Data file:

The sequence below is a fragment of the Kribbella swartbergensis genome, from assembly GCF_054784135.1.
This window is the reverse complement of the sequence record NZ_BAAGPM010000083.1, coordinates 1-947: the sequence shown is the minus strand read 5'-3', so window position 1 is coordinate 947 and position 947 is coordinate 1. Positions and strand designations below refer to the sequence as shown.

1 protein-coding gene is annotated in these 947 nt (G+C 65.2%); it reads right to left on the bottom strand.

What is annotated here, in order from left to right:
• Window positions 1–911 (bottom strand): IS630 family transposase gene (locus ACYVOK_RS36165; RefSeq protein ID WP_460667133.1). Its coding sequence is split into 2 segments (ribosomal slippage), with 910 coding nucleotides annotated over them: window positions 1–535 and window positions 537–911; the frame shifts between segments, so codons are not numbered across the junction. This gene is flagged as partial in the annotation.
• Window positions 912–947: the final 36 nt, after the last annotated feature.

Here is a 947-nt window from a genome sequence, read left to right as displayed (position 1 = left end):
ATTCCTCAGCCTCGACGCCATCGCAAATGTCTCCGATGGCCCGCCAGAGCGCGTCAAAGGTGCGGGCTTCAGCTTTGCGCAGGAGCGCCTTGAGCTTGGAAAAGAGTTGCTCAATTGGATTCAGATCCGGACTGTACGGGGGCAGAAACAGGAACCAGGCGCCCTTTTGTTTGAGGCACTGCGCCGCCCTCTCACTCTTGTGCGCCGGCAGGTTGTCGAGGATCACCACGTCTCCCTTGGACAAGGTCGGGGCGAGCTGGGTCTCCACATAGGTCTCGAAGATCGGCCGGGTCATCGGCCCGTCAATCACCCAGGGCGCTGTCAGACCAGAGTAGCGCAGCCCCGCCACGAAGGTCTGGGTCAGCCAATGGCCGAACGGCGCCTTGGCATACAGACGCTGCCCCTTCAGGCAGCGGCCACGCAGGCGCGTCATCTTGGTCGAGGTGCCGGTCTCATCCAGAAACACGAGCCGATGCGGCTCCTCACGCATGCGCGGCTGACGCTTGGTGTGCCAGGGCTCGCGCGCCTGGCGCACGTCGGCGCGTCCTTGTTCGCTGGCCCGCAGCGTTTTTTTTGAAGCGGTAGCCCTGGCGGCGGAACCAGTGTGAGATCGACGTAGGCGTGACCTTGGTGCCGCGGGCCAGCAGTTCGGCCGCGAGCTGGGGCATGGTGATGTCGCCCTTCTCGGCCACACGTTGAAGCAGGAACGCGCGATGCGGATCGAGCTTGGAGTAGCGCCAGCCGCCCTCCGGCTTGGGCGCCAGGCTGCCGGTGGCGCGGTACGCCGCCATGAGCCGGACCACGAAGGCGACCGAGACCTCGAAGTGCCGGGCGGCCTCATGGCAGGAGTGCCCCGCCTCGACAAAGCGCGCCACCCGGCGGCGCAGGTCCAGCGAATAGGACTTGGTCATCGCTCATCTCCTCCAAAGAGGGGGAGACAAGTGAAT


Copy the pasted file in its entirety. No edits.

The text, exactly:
The sequence below is a fragment of the Kribbella swartbergensis genome, from assembly GCF_054784135.1.
This window is the reverse complement of the sequence record NZ_BAAGPM010000083.1, coordinates 1-947: the sequence shown is the minus strand read 5'-3', so window position 1 is coordinate 947 and position 947 is coordinate 1. Positions and strand designations below refer to the sequence as shown.

1 protein-coding gene is annotated in these 947 nt (G+C 65.2%); it reads right to left on the bottom strand.

What is annotated here, in order from left to right:
• Window positions 1–911 (bottom strand): IS630 family transposase gene (locus ACYVOK_RS36165; RefSeq protein ID WP_460667133.1). Its coding sequence is split into 2 segments (ribosomal slippage), with 910 coding nucleotides annotated over them: window positions 1–535 and window positions 537–911; the frame shifts between segments, so codons are not numbered across the junction. This gene is flagged as partial in the annotation.
• Window positions 912–947: the final 36 nt, after the last annotated feature.

Here is a 947-nt window from a genome sequence, read left to right as displayed (position 1 = left end):
ATTCCTCAGCCTCGACGCCATCGCAAATGTCTCCGATGGCCCGCCAGAGCGCGTCAAAGGTGCGGGCTTCAGCTTTGCGCAGGAGCGCCTTGAGCTTGGAAAAGAGTTGCTCAATTGGATTCAGATCCGGACTGTACGGGGGCAGAAACAGGAACCAGGCGCCCTTTTGTTTGAGGCACTGCGCCGCCCTCTCACTCTTGTGCGCCGGCAGGTTGTCGAGGATCACCACGTCTCCCTTGGACAAGGTCGGGGCGAGCTGGGTCTCCACATAGGTCTCGAAGATCGGCCGGGTCATCGGCCCGTCAATCACCCAGGGCGCTGTCAGACCAGAGTAGCGCAGCCCCGCCACGAAGGTCTGGGTCAGCCAATGGCCGAACGGCGCCTTGGCATACAGACGCTGCCCCTTCAGGCAGCGGCCACGCAGGCGCGTCATCTTGGTCGAGGTGCCGGTCTCATCCAGAAACACGAGCCGATGCGGCTCCTCACGCATGCGCGGCTGACGCTTGGTGTGCCAGGGCTCGCGCGCCTGGCGCACGTCGGCGCGTCCTTGTTCGCTGGCCCGCAGCGTTTTTTTTGAAGCGGTAGCCCTGGCGGCGGAACCAGTGTGAGATCGACGTAGGCGTGACCTTGGTGCCGCGGGCCAGCAGTTCGGCCGCGAGCTGGGGCATGGTGATGTCGCCCTTCTCGGCCACACGTTGAAGCAGGAACGCGCGATGCGGATCGAGCTTGGAGTAGCGCCAGCCGCCCTCCGGCTTGGGCGCCAGGCTGCCGGTGGCGCGGTACGCCGCCATGAGCCGGACCACGAAGGCGACCGAGACCTCGAAGTGCCGGGCGGCCTCATGGCAGGAGTGCCCCGCCTCGACAAAGCGCGCCACCCGGCGGCGCAGGTCCAGCGAATAGGACTTGGTCATCGCTCATCTCCTCCAAAGAGGGGGAGACAAGTGAAT